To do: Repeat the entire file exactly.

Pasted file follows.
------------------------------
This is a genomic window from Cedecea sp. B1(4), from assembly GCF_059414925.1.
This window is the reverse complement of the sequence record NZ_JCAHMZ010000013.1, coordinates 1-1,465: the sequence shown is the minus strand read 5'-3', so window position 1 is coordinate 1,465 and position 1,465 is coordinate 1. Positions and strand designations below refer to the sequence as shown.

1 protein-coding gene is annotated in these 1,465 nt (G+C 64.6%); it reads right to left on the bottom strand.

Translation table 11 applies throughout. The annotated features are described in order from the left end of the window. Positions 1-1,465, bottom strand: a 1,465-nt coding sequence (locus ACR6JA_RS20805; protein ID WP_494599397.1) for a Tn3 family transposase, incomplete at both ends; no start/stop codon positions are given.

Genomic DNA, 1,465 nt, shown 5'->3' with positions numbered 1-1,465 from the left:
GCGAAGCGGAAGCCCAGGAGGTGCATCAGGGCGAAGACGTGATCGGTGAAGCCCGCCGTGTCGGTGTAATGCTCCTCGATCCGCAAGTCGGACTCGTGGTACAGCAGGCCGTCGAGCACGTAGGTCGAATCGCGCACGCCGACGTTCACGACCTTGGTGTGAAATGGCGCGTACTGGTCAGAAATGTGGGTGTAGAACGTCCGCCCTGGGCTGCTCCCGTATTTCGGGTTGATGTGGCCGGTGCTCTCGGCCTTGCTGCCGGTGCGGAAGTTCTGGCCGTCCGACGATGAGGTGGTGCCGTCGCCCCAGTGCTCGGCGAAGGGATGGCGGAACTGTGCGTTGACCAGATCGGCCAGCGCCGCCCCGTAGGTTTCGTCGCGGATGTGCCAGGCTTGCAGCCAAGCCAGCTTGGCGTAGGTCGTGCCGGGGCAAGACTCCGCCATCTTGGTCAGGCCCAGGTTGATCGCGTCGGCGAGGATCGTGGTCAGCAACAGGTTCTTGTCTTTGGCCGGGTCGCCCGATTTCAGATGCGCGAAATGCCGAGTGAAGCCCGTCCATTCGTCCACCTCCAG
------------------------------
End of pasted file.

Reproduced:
This is a genomic window from Cedecea sp. B1(4), from assembly GCF_059414925.1.
This window is the reverse complement of the sequence record NZ_JCAHMZ010000013.1, coordinates 1-1,465: the sequence shown is the minus strand read 5'-3', so window position 1 is coordinate 1,465 and position 1,465 is coordinate 1. Positions and strand designations below refer to the sequence as shown.

1 protein-coding gene is annotated in these 1,465 nt (G+C 64.6%); it reads right to left on the bottom strand.

Translation table 11 applies throughout. The annotated features are described in order from the left end of the window. Positions 1-1,465, bottom strand: a 1,465-nt coding sequence (locus ACR6JA_RS20805; protein ID WP_494599397.1) for a Tn3 family transposase, incomplete at both ends; no start/stop codon positions are given.

Genomic DNA, 1,465 nt, shown 5'->3' with positions numbered 1-1,465 from the left:
GCGAAGCGGAAGCCCAGGAGGTGCATCAGGGCGAAGACGTGATCGGTGAAGCCCGCCGTGTCGGTGTAATGCTCCTCGATCCGCAAGTCGGACTCGTGGTACAGCAGGCCGTCGAGCACGTAGGTCGAATCGCGCACGCCGACGTTCACGACCTTGGTGTGAAATGGCGCGTACTGGTCAGAAATGTGGGTGTAGAACGTCCGCCCTGGGCTGCTCCCGTATTTCGGGTTGATGTGGCCGGTGCTCTCGGCCTTGCTGCCGGTGCGGAAGTTCTGGCCGTCCGACGATGAGGTGGTGCCGTCGCCCCAGTGCTCGGCGAAGGGATGGCGGAACTGTGCGTTGACCAGATCGGCCAGCGCCGCCCCGTAGGTTTCGTCGCGGATGTGCCAGGCTTGCAGCCAAGCCAGCTTGGCGTAGGTCGTGCCGGGGCAAGACTCCGCCATCTTGGTCAGGCCCAGGTTGATCGCGTCGGCGAGGATCGTGGTCAGCAACAGGTTCTTGTCTTTGGCCGGGTCGCCCGATTTCAGATGCGCGAAATGCCGAGTGAAGCCCGTCCATTCGTCCACCTCCAG